A Glimpse of The Liberal and Marxist View of Politics

Liberalism and Marxism are two cardinal and polar concepts in Political Science. Both have their own views of Politics. Both these ideologies perceive politics in a different manner. Whereas liberalism evolved after the breakdown of feudalism and nurtured by the Renaissance era, it gives primacy to the ‘individual’. Liberalism views individuals as the macrocosm of political activities. Classical liberalists believe in the concept of ‘abstract individualism’ where individuals are thought to be autonomous, atomic, asocial, self-reliant and self-sufficient beings. 

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On the other hand, developed through the writings of Marx and Engels, Marxism view class as the basic unit of the socio-political community. Marxism prioritizes class/community over individuals and is critical to the liberal concept of abstract individualism./ Marxists are of a view that the prevailing political ideology, the institution of State and individual notions, emotion and intellection are controlled and nourished by the economic base formed by the nature and mode of production. They believe that individuals live under a ‘false conscience’ where the means of production influence human behaviour, thoughts and actions, thus refuting the claim of autonomous individuality. They believe that there exists no autonomous individual and the substructure or the economic base force them to make choices. This idea further developed into the concept of ideological hegemony by Gramsci and the concept of ‘soft power’ by Joseph Nye.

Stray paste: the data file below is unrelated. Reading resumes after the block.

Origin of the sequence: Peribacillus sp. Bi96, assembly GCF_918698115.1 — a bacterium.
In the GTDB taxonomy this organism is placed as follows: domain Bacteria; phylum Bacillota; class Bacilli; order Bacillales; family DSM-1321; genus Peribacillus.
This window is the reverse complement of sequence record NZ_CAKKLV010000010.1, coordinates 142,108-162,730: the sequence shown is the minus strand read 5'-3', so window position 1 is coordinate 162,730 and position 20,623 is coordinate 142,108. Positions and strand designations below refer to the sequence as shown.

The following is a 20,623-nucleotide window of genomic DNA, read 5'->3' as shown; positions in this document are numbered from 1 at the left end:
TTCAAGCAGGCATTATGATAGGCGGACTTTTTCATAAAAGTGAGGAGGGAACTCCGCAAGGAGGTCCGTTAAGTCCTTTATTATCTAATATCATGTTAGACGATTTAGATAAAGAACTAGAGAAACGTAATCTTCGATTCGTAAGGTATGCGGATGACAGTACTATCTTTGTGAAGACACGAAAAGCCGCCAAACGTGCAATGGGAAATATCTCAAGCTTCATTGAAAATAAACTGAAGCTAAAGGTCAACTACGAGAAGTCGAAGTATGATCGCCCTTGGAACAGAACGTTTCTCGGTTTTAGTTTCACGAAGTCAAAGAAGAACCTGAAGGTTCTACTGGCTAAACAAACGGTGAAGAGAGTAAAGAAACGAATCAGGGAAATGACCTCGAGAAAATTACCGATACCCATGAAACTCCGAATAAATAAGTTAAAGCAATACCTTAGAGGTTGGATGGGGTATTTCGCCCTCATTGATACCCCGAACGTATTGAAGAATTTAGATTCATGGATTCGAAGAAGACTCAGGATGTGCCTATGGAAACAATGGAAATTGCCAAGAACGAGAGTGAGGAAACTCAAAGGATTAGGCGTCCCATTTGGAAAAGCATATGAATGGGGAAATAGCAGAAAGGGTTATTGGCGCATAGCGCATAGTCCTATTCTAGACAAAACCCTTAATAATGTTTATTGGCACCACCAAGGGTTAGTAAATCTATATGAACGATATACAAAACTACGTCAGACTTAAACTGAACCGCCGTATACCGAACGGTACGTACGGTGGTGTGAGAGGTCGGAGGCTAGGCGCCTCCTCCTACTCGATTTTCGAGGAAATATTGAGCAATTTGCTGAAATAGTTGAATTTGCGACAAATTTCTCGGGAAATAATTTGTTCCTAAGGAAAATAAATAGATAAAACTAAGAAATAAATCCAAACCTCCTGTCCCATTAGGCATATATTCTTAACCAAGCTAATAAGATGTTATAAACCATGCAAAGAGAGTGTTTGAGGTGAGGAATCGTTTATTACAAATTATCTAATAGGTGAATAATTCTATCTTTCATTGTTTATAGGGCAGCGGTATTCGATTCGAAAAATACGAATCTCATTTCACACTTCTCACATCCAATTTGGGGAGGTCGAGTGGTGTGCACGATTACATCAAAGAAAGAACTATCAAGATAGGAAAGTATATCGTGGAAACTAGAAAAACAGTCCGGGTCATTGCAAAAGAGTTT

Whereas liberals view politics as an instrument of reconciliation and conflict settlement, Marxists use politics to politicize conflicts. According to liberals, self-interested individuals constitute the society and are prone to conflict of opinion and choices. On the other hand, Marxists view conflicts as the beginning of social change. According to them, conflicts mirror the fact that the oppressed, suppressed and the depressed became free from the ‘false consciousness’ by gaining ‘class consciousness’ of themselves being exploited by the elites. They become aware of their exploitation and reverts to revolution. The revolution alters the economic base and consequently, changes the superstructure.